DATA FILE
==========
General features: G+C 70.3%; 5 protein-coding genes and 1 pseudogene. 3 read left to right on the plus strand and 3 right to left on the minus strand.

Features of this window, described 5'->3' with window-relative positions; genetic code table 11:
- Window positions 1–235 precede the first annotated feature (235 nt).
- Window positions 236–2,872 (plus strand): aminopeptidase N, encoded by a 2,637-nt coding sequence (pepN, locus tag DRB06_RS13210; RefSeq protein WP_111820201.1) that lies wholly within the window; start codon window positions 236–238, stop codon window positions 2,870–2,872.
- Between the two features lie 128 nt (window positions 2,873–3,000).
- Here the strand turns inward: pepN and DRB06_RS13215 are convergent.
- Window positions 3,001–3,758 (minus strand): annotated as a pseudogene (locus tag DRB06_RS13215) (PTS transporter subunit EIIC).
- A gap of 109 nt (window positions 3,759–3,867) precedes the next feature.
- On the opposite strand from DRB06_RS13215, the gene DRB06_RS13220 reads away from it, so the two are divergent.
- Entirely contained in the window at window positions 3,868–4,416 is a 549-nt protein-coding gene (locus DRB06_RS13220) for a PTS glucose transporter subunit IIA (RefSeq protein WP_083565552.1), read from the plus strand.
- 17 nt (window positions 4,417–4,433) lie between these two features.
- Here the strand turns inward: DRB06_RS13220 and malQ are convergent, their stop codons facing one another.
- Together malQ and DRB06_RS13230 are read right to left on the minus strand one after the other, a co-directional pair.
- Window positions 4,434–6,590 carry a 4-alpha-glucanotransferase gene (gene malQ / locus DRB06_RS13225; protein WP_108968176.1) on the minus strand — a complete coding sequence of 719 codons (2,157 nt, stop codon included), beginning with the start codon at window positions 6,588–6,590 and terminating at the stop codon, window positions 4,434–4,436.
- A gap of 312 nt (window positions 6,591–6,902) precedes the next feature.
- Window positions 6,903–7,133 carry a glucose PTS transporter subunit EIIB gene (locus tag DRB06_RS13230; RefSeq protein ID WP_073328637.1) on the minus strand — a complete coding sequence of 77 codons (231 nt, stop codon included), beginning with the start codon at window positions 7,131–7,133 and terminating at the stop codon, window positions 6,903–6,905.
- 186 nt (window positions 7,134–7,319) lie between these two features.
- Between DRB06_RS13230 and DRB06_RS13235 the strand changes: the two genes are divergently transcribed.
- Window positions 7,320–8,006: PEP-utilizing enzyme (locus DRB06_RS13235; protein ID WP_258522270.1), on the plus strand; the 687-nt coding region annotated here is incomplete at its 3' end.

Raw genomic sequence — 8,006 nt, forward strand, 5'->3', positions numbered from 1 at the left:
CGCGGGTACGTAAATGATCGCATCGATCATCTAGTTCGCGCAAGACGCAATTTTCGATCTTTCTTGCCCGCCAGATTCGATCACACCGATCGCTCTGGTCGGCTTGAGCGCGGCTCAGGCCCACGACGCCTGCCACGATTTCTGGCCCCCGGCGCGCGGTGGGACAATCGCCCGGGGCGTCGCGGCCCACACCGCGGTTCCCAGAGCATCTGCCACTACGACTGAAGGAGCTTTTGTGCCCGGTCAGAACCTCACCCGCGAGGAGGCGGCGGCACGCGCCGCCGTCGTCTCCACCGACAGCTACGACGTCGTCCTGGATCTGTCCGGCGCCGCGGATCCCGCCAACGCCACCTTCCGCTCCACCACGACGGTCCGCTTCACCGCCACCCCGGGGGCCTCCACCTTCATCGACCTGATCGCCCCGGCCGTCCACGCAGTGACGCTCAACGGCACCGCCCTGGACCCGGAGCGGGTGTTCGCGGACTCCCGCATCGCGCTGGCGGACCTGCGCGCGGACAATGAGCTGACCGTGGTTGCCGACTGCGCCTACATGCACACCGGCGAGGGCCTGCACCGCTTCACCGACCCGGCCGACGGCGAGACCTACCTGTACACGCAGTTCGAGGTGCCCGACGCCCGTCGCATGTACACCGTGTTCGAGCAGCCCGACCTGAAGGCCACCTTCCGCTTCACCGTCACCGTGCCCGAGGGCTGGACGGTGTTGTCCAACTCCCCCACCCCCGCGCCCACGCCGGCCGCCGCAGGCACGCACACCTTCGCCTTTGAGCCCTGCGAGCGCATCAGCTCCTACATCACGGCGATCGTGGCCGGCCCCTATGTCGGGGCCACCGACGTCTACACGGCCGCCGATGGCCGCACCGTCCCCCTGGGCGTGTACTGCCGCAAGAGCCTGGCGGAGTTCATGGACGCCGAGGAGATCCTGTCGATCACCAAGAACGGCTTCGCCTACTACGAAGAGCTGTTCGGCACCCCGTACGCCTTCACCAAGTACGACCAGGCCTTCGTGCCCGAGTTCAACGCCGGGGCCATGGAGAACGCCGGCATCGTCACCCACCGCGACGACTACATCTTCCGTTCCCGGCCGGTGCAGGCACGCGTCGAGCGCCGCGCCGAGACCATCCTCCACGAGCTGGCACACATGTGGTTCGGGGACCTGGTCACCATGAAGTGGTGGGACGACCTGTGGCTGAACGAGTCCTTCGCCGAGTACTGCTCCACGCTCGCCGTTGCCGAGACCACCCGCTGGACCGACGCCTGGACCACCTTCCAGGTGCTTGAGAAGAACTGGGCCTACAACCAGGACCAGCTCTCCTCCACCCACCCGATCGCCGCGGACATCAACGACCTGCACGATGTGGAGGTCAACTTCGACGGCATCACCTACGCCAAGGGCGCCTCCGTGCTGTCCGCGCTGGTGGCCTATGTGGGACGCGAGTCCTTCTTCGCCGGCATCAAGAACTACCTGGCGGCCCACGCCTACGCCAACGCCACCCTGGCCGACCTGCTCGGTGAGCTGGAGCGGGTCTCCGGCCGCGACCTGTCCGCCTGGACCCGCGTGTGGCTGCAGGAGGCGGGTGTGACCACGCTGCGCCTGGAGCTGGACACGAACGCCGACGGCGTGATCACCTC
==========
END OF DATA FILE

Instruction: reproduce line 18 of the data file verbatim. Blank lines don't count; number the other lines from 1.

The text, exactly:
- Between DRB06_RS13230 and DRB06_RS13235 the strand changes: the two genes are divergently transcribed.